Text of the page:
London Necropolis railway station

London Necropolis
Place London
Area London Borough of Lambeth
Coordinates 51°29′57″N 0°06′49″W / 51.499072°N 0.113712°W / 51.499072; -0.113712Coordinates: 51°29′57″N 0°06′49″W / 51.499072°N 0.113712°W / 51.499072; -0.113712
Grid reference TQ309795
Original company London Necropolis Railway
Platforms 2
13 November 1854 Opened
8 February 1902 Resited
11 April 1941 Closed
Disused railway stations in the United Kingdom
Closed railway stations in Britain
UK Railways portal

London Necropolis railway station was the Waterloo, London terminus of the London Necropolis Railway. The London Necropolis Railway was opened in 1854 as a reaction to severe overcrowding in London's existing graveyards and cemeteries. It aimed to use the recently developed technology of the railway to move as many burials as possible to the newly built Brookwood Cemetery in Brookwood, Surrey. This location was within easy travelling distance of London, but distant enough for the dead not to pose any risk to public hygiene. There were two locations for the station; the first was in operation from 1854 to 1902, the second from 1902 to 1941.

Although it had its own branch line into Brookwood Cemetery, most of the route of the London Necropolis Railway ran on the existing London and South Western Railway (LSWR). Consequently, a site was selected in Waterloo, near the LSWR's recently opened London terminus at Waterloo Bridge station (now London Waterloo). The building was specifically designed for the use of mourners. It had many private waiting rooms, which could also be used to hold funeral services, and a hydraulic lift to raise coffins to platform level. Existing railway arches were used for the storage of bodies.

In 1899 the location of the terminus was blocking the expansion of Waterloo station. After much negotiation, the LSWR reached agreement with the London Necropolis Company, the owners of the cemetery and the railway: in return for the existing site, the LSWR re-equipped the London Necropolis Railway and supplied it with a new station on Westminster Bridge Road. This new building was designed to contrast with other funeral directors' premises by being as attractive as possible. In 1902 the railway moved into the new building, and the earlier station was demolished.

On 16 April 1941, during World War II the station was heavily damaged in an air raid. Much of the building was destroyed and the tracks to the station were rendered unusable. Although some funeral trains continued to run from nearby Waterloo station, the London terminus was never used again. Following the end of the war the London Necropolis Company decided that reopening the London Necropolis Railway was not financially worthwhile, and the surviving part of the station building was sold as office space. This remnant remains intact, and relatively unaltered since its opening.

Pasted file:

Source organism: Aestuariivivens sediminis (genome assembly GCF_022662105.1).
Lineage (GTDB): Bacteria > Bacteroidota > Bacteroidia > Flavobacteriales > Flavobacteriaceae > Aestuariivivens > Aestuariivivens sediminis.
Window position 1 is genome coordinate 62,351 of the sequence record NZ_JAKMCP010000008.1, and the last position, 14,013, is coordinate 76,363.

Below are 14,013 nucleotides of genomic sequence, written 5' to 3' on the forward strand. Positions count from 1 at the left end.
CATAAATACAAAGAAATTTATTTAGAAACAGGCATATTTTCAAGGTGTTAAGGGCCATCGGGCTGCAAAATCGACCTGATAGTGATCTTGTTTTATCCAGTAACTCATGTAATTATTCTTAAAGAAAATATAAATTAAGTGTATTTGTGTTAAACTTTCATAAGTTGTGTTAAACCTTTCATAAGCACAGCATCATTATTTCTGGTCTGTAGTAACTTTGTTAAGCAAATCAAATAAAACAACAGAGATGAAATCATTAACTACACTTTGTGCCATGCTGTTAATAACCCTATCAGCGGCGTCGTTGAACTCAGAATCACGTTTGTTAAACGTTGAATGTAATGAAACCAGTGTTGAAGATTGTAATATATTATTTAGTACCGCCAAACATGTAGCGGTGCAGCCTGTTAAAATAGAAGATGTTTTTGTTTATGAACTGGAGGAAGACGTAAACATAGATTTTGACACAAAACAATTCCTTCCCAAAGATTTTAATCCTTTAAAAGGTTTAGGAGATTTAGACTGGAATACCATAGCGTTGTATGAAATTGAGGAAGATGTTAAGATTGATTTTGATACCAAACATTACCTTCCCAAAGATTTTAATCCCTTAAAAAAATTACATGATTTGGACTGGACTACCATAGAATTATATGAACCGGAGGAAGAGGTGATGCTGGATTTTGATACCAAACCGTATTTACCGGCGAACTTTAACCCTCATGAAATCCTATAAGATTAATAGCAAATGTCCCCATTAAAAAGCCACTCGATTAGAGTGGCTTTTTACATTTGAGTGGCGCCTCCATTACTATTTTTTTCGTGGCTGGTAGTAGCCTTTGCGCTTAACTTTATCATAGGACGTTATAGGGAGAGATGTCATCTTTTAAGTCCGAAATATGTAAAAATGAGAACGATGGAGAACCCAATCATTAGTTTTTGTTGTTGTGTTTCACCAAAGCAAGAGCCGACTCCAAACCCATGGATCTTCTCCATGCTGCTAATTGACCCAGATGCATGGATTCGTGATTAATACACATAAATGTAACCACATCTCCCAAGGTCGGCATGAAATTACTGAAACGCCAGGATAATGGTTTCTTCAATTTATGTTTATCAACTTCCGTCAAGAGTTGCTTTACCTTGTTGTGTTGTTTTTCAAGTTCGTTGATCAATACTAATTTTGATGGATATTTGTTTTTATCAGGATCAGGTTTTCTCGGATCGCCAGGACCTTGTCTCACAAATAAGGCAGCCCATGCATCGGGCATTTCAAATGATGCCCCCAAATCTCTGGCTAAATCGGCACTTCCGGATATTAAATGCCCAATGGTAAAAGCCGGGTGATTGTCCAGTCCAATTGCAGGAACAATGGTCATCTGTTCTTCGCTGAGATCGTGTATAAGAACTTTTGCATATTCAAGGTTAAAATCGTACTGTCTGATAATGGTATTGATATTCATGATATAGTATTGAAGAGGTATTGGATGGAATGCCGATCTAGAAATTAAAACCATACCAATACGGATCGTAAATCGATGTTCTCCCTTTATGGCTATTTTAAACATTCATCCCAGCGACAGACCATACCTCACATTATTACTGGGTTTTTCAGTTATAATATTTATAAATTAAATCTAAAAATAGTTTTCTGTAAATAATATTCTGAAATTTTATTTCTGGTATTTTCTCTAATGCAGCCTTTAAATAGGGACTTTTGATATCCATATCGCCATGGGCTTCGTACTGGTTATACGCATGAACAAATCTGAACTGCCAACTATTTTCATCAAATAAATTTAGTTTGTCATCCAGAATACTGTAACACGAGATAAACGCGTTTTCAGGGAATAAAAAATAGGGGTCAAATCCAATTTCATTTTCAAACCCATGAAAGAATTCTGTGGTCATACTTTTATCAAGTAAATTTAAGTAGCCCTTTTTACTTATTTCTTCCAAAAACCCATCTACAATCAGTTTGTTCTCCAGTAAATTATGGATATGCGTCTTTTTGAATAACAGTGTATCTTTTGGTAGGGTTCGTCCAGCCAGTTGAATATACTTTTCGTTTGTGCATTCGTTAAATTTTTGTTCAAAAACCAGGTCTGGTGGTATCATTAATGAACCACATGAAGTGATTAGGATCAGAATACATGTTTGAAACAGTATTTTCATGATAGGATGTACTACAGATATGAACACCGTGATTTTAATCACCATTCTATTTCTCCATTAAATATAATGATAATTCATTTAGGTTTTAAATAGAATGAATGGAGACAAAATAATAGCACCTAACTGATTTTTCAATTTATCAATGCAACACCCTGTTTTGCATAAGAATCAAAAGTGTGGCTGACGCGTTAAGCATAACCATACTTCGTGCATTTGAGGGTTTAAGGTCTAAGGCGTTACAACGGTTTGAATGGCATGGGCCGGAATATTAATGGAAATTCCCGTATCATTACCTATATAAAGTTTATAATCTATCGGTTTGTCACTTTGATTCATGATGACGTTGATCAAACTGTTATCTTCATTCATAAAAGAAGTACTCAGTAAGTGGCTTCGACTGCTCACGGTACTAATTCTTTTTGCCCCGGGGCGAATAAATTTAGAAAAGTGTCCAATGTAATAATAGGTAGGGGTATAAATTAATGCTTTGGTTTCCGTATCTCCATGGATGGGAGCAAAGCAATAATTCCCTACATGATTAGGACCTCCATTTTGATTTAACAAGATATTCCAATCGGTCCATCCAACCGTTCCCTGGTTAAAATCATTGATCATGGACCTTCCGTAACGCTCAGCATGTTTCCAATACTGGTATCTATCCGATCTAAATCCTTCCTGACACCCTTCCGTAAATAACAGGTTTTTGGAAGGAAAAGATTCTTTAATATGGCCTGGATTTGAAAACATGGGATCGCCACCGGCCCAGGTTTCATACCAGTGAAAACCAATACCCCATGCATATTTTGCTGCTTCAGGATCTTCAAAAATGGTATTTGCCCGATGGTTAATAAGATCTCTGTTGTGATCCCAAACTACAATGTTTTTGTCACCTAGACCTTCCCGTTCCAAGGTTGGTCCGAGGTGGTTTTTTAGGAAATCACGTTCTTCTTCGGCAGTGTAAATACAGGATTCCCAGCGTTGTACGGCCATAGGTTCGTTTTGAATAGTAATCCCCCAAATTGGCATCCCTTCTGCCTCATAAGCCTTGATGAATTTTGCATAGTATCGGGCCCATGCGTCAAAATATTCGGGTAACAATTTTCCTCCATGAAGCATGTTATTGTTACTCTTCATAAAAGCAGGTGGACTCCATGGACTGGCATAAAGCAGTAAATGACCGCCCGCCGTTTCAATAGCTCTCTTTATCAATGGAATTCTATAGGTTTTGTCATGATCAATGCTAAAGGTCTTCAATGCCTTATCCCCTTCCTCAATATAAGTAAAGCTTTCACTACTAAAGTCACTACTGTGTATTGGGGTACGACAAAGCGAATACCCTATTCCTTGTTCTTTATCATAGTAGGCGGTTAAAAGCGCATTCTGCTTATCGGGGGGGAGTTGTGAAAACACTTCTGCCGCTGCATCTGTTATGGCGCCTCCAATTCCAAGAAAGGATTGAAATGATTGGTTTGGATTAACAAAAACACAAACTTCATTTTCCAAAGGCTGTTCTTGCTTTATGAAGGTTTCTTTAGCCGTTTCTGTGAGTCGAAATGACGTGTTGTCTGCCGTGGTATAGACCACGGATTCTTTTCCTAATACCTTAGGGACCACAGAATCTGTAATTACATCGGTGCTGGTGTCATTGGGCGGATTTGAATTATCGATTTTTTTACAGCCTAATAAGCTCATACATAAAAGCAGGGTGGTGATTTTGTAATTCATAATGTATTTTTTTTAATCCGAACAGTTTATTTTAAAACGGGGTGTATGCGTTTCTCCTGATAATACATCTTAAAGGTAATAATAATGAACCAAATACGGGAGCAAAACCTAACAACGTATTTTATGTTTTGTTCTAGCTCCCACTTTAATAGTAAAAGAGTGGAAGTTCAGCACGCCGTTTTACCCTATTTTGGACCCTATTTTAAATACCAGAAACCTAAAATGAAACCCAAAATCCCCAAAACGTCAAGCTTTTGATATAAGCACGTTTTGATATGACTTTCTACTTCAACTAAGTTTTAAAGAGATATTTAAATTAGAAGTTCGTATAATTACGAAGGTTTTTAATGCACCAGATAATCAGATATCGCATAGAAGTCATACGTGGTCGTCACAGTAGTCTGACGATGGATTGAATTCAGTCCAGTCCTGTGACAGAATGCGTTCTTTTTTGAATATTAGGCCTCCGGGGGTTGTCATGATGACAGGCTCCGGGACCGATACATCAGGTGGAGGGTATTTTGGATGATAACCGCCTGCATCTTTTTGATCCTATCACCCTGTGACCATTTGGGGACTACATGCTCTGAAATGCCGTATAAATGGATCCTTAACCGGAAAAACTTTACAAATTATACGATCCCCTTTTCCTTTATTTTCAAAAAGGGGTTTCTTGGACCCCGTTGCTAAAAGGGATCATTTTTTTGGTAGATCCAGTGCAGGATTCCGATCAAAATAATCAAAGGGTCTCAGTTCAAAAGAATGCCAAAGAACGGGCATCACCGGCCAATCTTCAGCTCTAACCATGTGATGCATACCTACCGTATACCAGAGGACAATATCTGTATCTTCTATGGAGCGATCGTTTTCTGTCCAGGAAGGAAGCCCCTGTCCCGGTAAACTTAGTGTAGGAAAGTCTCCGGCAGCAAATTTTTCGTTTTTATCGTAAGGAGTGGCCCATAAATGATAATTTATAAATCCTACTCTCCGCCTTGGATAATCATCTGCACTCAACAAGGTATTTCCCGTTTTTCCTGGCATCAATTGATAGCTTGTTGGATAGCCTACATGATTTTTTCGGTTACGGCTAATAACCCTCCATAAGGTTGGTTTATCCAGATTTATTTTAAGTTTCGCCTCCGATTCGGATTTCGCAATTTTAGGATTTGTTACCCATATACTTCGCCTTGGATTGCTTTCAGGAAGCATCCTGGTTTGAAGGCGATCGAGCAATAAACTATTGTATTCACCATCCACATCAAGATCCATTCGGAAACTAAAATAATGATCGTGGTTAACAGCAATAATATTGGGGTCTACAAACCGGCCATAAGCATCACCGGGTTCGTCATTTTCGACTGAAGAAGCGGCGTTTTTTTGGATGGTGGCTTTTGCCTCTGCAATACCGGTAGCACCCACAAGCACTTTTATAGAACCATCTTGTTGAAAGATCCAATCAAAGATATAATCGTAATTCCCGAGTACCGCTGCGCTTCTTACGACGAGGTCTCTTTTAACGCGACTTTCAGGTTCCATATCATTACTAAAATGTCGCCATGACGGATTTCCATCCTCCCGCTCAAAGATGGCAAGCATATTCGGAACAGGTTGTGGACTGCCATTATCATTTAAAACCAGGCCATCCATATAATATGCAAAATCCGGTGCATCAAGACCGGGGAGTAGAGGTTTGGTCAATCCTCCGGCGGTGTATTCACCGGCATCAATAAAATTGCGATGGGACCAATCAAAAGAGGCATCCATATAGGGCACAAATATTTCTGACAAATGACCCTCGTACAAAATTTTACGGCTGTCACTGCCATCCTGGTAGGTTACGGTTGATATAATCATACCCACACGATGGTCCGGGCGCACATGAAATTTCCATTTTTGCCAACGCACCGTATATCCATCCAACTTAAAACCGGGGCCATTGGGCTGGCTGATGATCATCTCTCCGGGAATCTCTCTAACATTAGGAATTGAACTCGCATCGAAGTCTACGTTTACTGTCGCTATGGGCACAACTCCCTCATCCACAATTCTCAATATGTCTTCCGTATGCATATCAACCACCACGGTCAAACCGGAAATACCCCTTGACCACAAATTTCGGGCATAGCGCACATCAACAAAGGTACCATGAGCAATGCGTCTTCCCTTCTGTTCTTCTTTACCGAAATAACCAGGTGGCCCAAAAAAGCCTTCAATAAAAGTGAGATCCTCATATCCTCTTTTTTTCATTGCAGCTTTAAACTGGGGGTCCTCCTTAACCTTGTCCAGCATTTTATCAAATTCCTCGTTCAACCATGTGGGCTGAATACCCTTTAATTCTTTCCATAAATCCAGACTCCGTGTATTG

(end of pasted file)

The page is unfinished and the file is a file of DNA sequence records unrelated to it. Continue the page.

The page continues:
In the first half of the 19th century the population of London more than doubled, from a little under a million people in 1801 to almost two and a half million in 1851.[1] The city's dead had been buried in and around the local churches.[2] With a limited amount of space for burials, the oldest graves were regularly exhumed to free space for new burials.[3] Despite the rapid growth in population, the amount of land set aside for use as graveyards remained unchanged at approximately 300 acres (0.5 sq mi; 1.2 km2),[1] spread across around 200 small sites.[4] Even relatively fresh graves had to be exhumed to free up space for new burials, their contents being unearthed and scattered.[5] Decaying corpses contaminated the water supply, and the city suffered regular epidemics of cholera, smallpox, measles and typhoid.[6] A Royal Commission established in 1842 to investigate the problem concluded that London's burial grounds had become so overcrowded that it was impossible to dig a new grave without cutting through an existing one.[7] In 1848–49 a cholera epidemic killed 14,601 people in London and overwhelmed the burial system completely.[8]

In the wake of public concerns following the cholera epidemics and the findings of a Royal Commission, the Act to Amend the Laws Concerning the Burial of the Dead in the Metropolis (Burials Act) was passed in 1851. Under the Burials Act, new burials were prohibited in what were then the built-up areas of London.[9]

London Necropolis Company

Map of a city surrounded by small cemeteries, and two larger proposed cemeteries slightly further out. A railway line runs from the city to a single large cemetery to the southwest, a long way further out.
Proposed solutions to the burial crisis, 1852. A ring of new cemeteries had opened outside the built-up area of London, but were only a temporary solution.[10] Edwin Chadwick planned two large new cemeteries just outside the boundaries of the Metropolitan Burial District,[11] while the promoters of the Necropolis scheme planned a single large cemetery far enough from the city so as never to be affected by urban growth, to be reached by railway.[12]